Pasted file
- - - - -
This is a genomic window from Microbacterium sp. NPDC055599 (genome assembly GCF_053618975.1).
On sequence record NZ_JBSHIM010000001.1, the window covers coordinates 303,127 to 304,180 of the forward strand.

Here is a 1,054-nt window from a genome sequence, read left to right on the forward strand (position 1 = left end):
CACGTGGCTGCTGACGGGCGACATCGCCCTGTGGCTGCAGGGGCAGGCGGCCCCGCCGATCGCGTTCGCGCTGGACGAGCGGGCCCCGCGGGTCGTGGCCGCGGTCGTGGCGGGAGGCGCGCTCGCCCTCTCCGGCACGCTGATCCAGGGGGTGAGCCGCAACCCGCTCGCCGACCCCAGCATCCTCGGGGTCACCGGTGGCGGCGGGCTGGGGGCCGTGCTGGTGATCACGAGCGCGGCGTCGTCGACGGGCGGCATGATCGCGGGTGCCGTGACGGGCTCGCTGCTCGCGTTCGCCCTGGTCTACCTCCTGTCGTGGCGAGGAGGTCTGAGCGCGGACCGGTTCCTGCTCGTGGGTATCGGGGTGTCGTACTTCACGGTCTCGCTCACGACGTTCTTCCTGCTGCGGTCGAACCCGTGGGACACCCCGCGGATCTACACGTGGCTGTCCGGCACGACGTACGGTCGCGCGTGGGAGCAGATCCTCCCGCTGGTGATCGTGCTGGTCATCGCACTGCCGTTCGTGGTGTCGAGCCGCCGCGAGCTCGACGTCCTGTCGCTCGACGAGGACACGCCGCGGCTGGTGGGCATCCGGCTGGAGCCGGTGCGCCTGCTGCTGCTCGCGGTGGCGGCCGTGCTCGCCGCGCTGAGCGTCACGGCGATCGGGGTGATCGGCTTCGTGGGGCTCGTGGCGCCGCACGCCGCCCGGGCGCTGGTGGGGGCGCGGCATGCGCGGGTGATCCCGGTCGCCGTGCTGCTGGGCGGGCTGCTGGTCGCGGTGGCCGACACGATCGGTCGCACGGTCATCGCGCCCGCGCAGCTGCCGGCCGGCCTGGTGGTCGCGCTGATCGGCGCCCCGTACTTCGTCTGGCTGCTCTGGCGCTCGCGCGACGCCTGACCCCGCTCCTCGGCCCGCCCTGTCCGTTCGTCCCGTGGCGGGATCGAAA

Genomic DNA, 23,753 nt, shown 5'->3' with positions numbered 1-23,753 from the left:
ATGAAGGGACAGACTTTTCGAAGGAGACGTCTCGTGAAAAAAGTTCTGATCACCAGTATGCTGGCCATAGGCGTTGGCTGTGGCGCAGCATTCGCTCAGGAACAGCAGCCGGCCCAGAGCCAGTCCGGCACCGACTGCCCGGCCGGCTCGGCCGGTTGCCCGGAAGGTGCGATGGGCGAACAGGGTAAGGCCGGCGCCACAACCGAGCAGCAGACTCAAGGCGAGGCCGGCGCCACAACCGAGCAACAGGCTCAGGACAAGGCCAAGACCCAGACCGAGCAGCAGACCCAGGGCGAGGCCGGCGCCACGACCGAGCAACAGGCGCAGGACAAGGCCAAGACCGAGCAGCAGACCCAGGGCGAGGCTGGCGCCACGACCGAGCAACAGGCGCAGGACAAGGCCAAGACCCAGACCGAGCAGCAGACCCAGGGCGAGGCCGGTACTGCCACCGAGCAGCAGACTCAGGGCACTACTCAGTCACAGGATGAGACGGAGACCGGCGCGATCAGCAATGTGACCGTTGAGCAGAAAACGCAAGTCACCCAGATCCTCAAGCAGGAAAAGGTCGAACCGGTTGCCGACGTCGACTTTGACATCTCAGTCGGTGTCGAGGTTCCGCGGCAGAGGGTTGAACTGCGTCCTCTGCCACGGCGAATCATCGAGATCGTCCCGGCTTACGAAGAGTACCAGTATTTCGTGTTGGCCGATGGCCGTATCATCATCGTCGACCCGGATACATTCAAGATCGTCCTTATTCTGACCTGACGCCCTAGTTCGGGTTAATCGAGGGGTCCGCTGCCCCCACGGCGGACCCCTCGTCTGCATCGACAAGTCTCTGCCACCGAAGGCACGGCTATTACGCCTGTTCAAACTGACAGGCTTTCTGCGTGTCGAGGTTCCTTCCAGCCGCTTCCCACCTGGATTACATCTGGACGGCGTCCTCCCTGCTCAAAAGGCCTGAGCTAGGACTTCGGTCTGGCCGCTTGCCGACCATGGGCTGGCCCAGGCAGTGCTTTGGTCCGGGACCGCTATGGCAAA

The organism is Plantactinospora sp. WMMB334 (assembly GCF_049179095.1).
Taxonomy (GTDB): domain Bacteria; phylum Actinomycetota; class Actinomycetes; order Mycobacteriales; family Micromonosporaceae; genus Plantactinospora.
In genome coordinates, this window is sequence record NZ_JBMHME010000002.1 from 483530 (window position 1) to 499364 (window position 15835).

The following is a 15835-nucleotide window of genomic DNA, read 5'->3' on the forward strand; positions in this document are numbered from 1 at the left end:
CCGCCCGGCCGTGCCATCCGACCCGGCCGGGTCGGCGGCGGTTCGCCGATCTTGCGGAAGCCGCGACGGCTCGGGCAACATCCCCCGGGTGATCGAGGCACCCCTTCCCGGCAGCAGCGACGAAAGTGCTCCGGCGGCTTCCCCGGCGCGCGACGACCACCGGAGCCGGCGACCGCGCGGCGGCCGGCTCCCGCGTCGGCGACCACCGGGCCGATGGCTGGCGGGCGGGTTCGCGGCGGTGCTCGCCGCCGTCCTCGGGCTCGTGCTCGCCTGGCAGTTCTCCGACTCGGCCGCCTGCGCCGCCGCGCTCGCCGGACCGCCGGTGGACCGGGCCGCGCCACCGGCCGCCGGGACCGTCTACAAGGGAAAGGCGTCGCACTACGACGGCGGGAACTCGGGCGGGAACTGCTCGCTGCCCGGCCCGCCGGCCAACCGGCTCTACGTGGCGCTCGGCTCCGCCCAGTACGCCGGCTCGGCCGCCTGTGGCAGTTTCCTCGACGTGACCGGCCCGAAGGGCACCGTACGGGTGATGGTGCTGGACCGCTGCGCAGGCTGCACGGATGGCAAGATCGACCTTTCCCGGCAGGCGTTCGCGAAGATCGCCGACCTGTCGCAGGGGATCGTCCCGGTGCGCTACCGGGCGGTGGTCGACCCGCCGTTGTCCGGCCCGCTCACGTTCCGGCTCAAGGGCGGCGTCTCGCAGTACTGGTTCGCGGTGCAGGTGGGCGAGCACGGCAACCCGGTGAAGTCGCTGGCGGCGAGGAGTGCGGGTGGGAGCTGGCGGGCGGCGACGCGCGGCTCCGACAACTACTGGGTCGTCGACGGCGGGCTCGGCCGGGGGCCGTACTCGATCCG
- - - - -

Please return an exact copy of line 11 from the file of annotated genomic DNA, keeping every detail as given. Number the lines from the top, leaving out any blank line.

CCGCCCGGCCGTGCCATCCGACCCGGCCGGGTCGGCGGCGGTTCGCCGATCTTGCGGAAGCCGCGACGGCTCGGGCAACATCCCCCGGGTGATCGAGGCACCCCTTCCCGGCAGCAGCGACGAAAGTGCTCCGGCGGCTTCCCCGGCGCGCGACGACCACCGGAGCCGGCGACCGCGCGGCGGCCGGCTCCCGCGTCGGCGACCACCGGGCCGATGGCTGGCGGGCGGGTTCGCGGCGGTGCTCGCCGCCGTCCTCGGGCTCGTGCTCGCCTGGCAGTTCTCCGACTCGGCCGCCTGCGCCGCCGCGCTCGCCGGACCGCCGGTGGACCGGGCCGCGCCACCGGCCGCCGGGACCGTCTACAAGGGAAAGGCGTCGCACTACGACGGCGGGAACTCGGGCGGGAACTGCTCGCTGCCCGGCCCGCCGGCCAACCGGCTCTACGTGGCGCTCGGCTCCGCCCAGTACGCCGGCTCGGCCGCCTGTGGCAGTTTCCTCGACGTGACCGGCCCGAAGGGCACCGTACGGGTGATGGTGCTGGACCGCTGCGCAGGCTGCACGGATGGCAAGATCGACCTTTCCCGGCAGGCGTTCGCGAAGATCGCCGACCTGTCGCAGGGGATCGTCCCGGTGCGCTACCGGGCGGTGGTCGACCCGCCGTTGTCCGGCCCGCTCACGTTCCGGCTCAAGGGCGGCGTCTCGCAGTACTGGTTCGCGGTGCAGGTGGGCGAGCACGGCAACCCGGTGAAGTCGCTGGCGGCGAGGAGTGCGGGTGGGAGCTGGCGGGCGGCGACGCGCGGCTCCGACAACTACTGGGTCGTCGACGGCGGGCTCGGCCGGGGGCCGTACTCGATCCG